as we continued walking around the pagoda, all of a sudden i saw a huge line of women coming towards us armed w/ sticks! upon closer inspection, it turned out that they weren’t sticks, but brooms and this army of women was sweeping the pagoda. these people weren’t being paid, and they didnt work there… they were just women who had come by the pagoda and volunteered to help sweep. my friend told me that he also often comes by here to help sweep up. so crazy. i couldnt imagine anyone in america just going somewhere to help clean up. it’s unheard of. just another example of how devoted these people are to their religion. also, following the broom ladies, was a huge army of mop ladies who all lined up in a single file. a guy would stand in front of them and then once he shouted some commands and sprinkled the ground w/ some water, all the ladies would rush forward, still in a completely straight line while mopping. too funny! eventually we sat down and watched the sun set over shwedagon paya. during this whole time of walking around myanmar’s most famous site, i still had seen very few tourists. there were some, but very few. it was such a nice change from other countries we’ve been to where toursists are everywhere. i was really overwhelmed by how glad i was to be there and to be in myanmar. it’s such a nice country, luckily still not completely tainted by tourism.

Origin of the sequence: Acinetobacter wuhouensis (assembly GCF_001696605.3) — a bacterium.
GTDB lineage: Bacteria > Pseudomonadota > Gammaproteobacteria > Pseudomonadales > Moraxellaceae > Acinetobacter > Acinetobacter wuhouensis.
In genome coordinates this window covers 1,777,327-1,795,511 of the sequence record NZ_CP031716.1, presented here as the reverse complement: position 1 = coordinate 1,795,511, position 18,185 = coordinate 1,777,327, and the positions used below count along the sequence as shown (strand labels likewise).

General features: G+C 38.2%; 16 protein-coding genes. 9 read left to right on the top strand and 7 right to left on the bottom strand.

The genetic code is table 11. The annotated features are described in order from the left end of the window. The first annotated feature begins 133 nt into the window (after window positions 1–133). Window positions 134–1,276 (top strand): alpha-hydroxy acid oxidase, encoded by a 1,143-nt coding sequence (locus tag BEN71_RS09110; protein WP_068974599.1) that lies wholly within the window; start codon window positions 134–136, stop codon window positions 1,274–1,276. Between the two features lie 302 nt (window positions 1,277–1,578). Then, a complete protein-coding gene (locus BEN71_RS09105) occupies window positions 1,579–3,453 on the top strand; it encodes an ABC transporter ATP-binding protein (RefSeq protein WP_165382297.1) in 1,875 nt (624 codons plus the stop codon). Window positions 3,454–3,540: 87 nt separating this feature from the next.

after shwedagon, we went to a tea shop to get some food. i tried this tea leaf salad that is very popular here. it’s a mix of dried tea leaves, peanuts, sesame, and spices and it tastes hella good! the waiter that served us was extremely courteous as all waiters here seem to be. they have this thing here where when they take your money, they take it w/ their right hand and touch their right elbow w/ the palm of their left hand while doing it. i dunno what it is, but there’s something really cool about the way they do it. the one thing that concerned me though was that the waiter was very young. probably no more than 8 years old… and i see a lot of waiters about that age here. it’s sad that the kids here, instead of going to school, spend their youth working at tea shops. apparently, school here is very expensive, so not many parents can afford to send their children there. not only that, but the quality of education is very poor, so even if kids do attend school, they still dont get a good education. the only way to get a really good education here is to hire a tutor to come and teach the kids at home, which is incredibly expensive, especially considering that people here often only make about 2$ per day.